After two weeks of blunders and scams – thanks to Facebook (FB) and Uber – the tech space ended Friday’s trade on a spark. In one of the biggest IPOs of the year, Dropbox (DBX) started trading on the Nasdaq for an opening value of $21 per share, higher than the predicted range of $15 to $20. Investors rushed in to secure shares of the tech sector’s latest darling, sending its stock price almost 36% up on the opening day. When the day ended, the cloud storage company was trading at $28.48 per share, with a total valuation of about $12 billion.
The first level of the trading game was accomplished like a pro! But now comes the more difficult part of maintaining the trust of investors. Remember what happened to Snap (SNAP)?
The primary challenge would be fending off competition from giants such as Microsoft (MSFT) and Google (GOOGL), something the company has been doing pretty effortlessly so far. But the cloud space is getting congested and cheaper, which would force the company to diversify and innovate more to stay in business. Last year, the company had successfully launched Dropbox Paper, in competition with Google Docs.
Another challenge in front of Dropbox is turning profitable. The company had earlier stated that its revenue grew to $1.11 billion in 2017 from $844.8 million a year ago, while net loss almost halved to $111 million. Only about 30% of the cloud-based firm’s users are business accounts. So, unlike earlier when the company depended heavily on word-of-the-mouth publicity, Dropbox will now be forced to spend more on marketing to drive revenue in the coming years.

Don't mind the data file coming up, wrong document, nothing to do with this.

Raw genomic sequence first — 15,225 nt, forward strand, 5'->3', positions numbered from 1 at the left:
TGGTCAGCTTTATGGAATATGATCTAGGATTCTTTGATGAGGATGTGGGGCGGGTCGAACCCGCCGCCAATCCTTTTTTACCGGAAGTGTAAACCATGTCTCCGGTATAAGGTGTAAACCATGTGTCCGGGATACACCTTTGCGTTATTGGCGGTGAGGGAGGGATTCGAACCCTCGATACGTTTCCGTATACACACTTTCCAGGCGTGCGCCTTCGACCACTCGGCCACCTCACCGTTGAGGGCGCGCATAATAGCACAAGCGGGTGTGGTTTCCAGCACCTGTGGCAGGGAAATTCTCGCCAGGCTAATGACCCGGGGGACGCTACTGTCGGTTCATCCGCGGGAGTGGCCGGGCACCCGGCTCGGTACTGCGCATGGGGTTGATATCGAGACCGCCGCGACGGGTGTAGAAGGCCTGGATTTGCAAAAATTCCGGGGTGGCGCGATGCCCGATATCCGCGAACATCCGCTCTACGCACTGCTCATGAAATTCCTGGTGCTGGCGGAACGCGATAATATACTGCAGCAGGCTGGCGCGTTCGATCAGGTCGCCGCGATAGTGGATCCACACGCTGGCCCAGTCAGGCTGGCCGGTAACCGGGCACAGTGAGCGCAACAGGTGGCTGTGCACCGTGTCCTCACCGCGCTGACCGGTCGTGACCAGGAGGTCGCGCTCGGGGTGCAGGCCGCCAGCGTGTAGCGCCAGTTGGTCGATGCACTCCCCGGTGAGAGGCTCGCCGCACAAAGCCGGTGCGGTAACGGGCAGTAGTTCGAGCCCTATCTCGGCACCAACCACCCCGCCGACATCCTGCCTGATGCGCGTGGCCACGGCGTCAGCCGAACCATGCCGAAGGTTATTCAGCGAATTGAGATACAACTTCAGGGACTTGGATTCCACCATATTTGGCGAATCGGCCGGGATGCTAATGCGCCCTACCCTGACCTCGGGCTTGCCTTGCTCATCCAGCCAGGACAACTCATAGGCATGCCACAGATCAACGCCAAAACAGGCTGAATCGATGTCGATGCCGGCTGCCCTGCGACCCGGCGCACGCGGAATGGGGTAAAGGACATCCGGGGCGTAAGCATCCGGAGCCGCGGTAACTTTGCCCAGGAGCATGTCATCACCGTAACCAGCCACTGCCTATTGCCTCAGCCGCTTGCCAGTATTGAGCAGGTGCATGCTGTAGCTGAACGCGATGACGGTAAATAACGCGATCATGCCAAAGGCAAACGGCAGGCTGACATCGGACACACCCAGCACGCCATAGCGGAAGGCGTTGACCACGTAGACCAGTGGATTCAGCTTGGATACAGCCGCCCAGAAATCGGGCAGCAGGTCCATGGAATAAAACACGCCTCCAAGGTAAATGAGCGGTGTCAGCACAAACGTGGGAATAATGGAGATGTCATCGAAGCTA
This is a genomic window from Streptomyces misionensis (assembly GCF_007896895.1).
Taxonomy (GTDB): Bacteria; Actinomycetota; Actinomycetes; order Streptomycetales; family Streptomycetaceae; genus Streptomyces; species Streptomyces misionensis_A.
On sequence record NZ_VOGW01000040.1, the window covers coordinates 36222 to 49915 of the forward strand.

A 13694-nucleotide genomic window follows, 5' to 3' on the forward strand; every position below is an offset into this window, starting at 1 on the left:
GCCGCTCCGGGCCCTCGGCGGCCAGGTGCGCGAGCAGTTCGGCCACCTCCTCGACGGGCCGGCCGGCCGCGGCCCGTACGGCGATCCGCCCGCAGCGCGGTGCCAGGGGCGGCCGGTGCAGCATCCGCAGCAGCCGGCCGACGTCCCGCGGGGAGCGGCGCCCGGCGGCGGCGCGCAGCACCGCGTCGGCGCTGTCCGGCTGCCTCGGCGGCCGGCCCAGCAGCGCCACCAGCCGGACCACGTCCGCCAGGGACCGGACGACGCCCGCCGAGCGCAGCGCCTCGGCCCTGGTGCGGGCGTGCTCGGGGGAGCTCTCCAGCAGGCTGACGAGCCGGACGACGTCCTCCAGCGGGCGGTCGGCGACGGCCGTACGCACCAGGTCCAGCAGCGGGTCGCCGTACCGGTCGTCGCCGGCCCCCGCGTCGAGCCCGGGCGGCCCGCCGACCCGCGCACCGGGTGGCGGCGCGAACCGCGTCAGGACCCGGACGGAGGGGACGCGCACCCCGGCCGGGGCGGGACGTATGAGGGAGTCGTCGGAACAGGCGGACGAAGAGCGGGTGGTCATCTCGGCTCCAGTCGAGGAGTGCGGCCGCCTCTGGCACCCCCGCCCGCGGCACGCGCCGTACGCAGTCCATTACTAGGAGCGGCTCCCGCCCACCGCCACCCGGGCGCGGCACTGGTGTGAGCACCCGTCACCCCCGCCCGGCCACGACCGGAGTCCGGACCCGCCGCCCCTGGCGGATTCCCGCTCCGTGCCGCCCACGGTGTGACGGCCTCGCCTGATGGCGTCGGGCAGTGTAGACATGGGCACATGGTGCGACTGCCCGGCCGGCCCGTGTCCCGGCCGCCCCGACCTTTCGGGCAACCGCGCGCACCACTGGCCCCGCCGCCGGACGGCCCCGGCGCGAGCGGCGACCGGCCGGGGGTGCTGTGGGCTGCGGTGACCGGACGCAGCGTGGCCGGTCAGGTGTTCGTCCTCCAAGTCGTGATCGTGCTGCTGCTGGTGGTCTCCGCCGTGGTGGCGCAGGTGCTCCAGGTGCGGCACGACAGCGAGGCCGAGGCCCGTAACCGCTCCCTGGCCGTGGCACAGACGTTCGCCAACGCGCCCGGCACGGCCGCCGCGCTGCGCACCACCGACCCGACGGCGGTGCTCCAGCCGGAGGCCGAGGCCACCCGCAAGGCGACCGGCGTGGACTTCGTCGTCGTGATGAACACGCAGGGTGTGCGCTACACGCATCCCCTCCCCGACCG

Driving user base could become a problem as the Facebook debacle may lead to tighter regulations on applications that use user data.
A ‘snapping’ risk awaits
Dropbox has sold only 9% of its total shares on the opening day, much lower than the median float of 33% to drive demand and boost the price. The lockup period will end in the next six months, by when the company will have to float the entire remaining shares. There is a chance that this flooding would lead to a price crash, something that happened to Snap after a successful IPO last year.
Only about 30% of the cloud-based firm’s users are business accounts
Also, by this time, Dropbox would have reported two rounds of quarterly revenues, and a lot would depend on the company’s performance. To make things more difficult, Dropbox follows a method where revenue from the subscription is calculated in the long term. Therefore, a revenue hike will remain modest even if the company manages to add a few new subscribers. A loss-making company with stagnant revenue may not impress many investors.
Anyways, for a start, Dropbox has done well. It has also set a bright stage for the next big IPO of 2018 – Spotify, which is happening next week.